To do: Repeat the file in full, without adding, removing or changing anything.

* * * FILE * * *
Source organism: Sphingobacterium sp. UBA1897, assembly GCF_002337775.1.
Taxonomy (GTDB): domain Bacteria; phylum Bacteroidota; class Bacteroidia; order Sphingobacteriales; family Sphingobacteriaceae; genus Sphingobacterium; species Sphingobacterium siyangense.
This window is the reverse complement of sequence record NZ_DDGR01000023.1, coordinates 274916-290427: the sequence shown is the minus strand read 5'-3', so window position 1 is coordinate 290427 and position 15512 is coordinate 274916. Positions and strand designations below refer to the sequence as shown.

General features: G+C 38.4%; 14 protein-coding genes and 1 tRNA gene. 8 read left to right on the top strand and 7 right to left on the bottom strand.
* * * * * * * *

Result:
Source organism: Sphingobacterium sp. UBA1897, assembly GCF_002337775.1.
Taxonomy (GTDB): domain Bacteria; phylum Bacteroidota; class Bacteroidia; order Sphingobacteriales; family Sphingobacteriaceae; genus Sphingobacterium; species Sphingobacterium siyangense.
This window is the reverse complement of sequence record NZ_DDGR01000023.1, coordinates 274916-290427: the sequence shown is the minus strand read 5'-3', so window position 1 is coordinate 290427 and position 15512 is coordinate 274916. Positions and strand designations below refer to the sequence as shown.

General features: G+C 38.4%; 14 protein-coding genes and 1 tRNA gene. 8 read left to right on the top strand and 7 right to left on the bottom strand.